almost 5 years ago
Lake Lady said...

My mom has COPD also. She was just released from the hospital yesterday after her 5th bout w/pnemounia this year. Now we are looking at possible lung cancer. And yes, she still smokes and with her oxygen on her face! It makes me want to "slap" her! Of course I would never do that. But we are so all so angry with her! She does not care who she puts in danger. It's because of her that I quit smoking 2 years ago. I smoked those nasty things for 35 years! She will getr about 2 weeks out w/quitting and feel really good and then start up again and a few weeks later back in the hospital. She is drving us all crazy! My heart goes out to you!I really do understand how you feel and what you are going thru! My prayers and thoughts are with you. May God give you strength & peace.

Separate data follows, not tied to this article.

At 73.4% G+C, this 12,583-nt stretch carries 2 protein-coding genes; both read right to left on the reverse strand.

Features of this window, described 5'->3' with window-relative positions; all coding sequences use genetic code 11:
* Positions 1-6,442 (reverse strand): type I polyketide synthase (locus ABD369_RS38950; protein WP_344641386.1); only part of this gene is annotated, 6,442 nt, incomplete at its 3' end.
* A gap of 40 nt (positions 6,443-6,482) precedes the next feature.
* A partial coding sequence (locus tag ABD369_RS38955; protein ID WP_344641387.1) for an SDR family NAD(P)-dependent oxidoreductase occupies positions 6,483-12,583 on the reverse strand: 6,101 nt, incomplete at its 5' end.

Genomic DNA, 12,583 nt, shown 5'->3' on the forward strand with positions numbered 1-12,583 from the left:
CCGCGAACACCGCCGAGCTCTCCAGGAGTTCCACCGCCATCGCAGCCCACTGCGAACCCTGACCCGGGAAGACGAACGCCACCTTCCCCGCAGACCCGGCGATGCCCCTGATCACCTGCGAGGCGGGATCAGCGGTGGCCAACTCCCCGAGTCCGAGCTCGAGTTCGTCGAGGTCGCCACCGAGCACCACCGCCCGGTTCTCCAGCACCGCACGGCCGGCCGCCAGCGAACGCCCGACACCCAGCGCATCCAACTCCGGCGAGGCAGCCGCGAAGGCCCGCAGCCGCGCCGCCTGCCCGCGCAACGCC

almost 5 years ago
ColleenM said...

Dear meow1941, You do whqt you can and then you let go and let God.Be the best daughter that you are physically capable of being...and that is ENOUGH. NONE of us is responsible for the choices that our parents, children, loved ones make, once they are adults. You can support someone without agreeing with them. I hope that you have faith because it will help you.Hang in there, you are not alone. It is not our job to judge someone that cannot beat addiction. We can only hope and pray for them. You are an amazing daughter.

almost 5 years ago
Peacegirl said...